High on crystal meth, this man escaped from North Korea

Satellite photo of North Korea (outline added)

Kept in the dark: North Korea at night

In 2009, a 25-year-old North Korean man escaped the country, swimming across the Tumen River.

Speaking to The Wall Street Journal, he said, “I inhaled about ten hits before I went to the river. I felt really focused, all I could think was go, go, go. I didn’t sleep for two days after that.” He now lives in Seoul and did not want his name revealed, presumably fearing reprisal from the regime. From WSJ:

Before his defection to South Korea, he says he used the drug, known as “bingdu” or “ice” in the North, off and on for about three years.  He says it was easy to score, dealers worked the streets of his hometown of Hamhung, South Hamgyung Province.

As for the 25-year-old defector, he says he never felt addicted to ice and looks back fondly on his experiences getting high with his friends in the North.  But like many other things he’s left behind, that aspect of his life stopped at the border.

A 2013 study in a North Korean science journal confirms the prevalence of methamphetamine use. Kim Seok-hyang, a co-author of the study, estimates that 40-50% of adults in North Korea use crystal meth.

Crystal meth use has been growing there since the 1990s. From Business Insider:

Opium was once the North Korean drug of choice, but the fields dried up in the middle of the last decade. But now meth is being embraced. In March, a report alleged an unknown number of North Korean diplomats were given about 44 pounds of illegal drugs to sell on trips abroad. (Including a diplomat in at least one Eastern European country!)

Meth use has apparently become so widespread that Kim Jong Un tried to enforce a crackdown on meth use in the northern parts of the country almost two years ago. So far, it doesn’t seem the effort was effective.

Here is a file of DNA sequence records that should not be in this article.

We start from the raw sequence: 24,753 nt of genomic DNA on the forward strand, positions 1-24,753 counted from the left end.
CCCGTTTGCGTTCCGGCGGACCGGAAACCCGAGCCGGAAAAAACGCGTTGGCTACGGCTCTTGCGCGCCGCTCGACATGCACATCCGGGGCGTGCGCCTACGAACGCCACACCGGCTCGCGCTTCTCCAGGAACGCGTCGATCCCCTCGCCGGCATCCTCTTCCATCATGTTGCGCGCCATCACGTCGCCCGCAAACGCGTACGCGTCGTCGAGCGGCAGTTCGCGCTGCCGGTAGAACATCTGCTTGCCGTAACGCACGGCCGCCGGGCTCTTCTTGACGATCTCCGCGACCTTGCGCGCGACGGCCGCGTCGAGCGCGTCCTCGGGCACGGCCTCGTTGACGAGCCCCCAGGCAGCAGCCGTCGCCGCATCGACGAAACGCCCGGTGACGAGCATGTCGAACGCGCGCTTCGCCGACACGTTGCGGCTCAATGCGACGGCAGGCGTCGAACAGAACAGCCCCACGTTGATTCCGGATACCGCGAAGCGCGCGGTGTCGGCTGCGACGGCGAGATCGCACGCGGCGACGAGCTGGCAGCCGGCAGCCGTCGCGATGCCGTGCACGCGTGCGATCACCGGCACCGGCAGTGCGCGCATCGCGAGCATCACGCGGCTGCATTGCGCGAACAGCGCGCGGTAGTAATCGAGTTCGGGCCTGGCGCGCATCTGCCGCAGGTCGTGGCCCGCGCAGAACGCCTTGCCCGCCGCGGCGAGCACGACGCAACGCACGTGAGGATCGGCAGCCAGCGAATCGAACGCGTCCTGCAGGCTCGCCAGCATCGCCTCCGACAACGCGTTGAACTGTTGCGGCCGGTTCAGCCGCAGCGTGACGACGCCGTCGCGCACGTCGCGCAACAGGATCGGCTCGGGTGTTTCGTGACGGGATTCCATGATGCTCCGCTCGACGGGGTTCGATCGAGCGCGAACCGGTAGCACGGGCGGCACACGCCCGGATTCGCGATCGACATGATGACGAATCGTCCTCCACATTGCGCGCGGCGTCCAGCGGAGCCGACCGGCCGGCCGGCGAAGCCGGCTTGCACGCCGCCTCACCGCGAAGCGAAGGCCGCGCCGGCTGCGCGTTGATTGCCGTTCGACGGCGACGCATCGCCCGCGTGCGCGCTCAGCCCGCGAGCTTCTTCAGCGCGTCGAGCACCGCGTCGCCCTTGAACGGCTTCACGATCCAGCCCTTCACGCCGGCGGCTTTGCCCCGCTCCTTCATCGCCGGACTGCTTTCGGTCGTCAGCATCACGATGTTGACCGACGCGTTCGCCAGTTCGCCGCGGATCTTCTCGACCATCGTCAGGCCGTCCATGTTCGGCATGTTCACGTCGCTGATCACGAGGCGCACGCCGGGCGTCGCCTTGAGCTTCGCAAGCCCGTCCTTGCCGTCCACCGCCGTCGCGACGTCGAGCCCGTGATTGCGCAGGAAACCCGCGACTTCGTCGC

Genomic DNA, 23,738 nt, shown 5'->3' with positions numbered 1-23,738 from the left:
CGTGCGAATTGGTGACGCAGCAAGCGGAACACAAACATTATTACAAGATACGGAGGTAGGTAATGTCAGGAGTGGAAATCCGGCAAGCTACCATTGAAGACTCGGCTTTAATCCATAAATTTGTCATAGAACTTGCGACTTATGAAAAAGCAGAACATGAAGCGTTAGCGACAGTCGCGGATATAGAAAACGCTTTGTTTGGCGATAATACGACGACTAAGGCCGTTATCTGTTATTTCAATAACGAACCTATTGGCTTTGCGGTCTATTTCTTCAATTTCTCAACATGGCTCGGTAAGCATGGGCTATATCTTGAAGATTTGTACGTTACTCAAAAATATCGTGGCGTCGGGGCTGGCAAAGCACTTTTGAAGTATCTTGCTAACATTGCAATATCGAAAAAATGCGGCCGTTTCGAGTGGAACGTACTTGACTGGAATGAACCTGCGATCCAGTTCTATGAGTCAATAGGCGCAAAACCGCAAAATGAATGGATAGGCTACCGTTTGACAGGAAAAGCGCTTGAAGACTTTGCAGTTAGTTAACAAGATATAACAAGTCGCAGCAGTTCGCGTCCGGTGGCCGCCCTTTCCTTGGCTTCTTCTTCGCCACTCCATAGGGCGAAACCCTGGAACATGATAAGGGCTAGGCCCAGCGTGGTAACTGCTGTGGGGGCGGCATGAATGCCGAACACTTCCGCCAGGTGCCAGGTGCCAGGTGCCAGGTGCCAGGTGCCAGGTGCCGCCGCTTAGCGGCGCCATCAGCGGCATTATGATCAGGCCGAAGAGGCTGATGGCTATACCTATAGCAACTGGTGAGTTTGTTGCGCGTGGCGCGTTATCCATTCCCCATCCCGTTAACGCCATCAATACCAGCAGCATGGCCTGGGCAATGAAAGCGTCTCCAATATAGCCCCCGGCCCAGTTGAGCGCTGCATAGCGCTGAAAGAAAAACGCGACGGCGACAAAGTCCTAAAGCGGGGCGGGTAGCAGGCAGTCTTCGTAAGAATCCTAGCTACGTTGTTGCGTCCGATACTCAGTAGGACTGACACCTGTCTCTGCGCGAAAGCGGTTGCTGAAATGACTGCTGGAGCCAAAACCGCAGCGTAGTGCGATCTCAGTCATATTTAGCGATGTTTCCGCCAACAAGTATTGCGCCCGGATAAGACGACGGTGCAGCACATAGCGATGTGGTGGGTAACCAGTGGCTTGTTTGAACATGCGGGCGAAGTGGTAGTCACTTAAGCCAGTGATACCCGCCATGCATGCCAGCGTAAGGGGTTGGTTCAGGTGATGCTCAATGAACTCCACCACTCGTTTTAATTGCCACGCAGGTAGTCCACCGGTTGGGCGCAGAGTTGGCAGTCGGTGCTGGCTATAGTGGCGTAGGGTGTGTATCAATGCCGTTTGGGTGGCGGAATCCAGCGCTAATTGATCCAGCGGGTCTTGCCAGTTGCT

David Miranda’s detention proves the innocent have plenty to fear from overbearing anti-terror laws


The saga of Edward Snowden’s extra-legal whistleblowing continues.

The British government detained David Miranda for nine hours at Heathrow airport. He is the partner of Guardian journalist Glenn Greenwald and the British government has been pretty unhappy about the Guardian reporting on Edward Snowden’s leaks — documents which they have access to. (Recently, the British government pointlessly destroyed hard-drives belonging to the Guardian despite knowing there were copies of all the leaked documents and the newspaper could easily continue its reporting without the hardware.)

To put it plainly, the British government used an anti-terror law that gives it extraordinary powers in order to detain a man for knowing someone they don’t like. The common-sense complaint that such laws could be abused has been heard since 9/11 while those in power insisted that the innocent have nothing to fear. As Simon Jenkins points out, the detention of David Miranda proves this to be absolutely false.

For me, the most interesting and terrifying thing about the NSA story has to be the inevitable corruption of anyone who has the boundless ability to spy on citizens’ communications. The temptation to spy on people for personal reasons, to commit blackmail, extortion, and generally wield the threat of ruining the lives of others must be overpowering. Similarly, the power to detain innocent civilians without cause clearly offers temptations of its own.

Simon Jenkins has very good article in the Guardian about the ongoing story and what it he thinks means. An excerpt:

…the modern state is gathering, storing and processing for its own ends electronic communication from around the world; far more serious, it reveals that this power has so corrupted those wielding it as to put them beyond effective democratic control. It was not the scope of NSA surveillance that led to Snowden’s defection. It was hearing his boss lie to Congress about it for hours on end.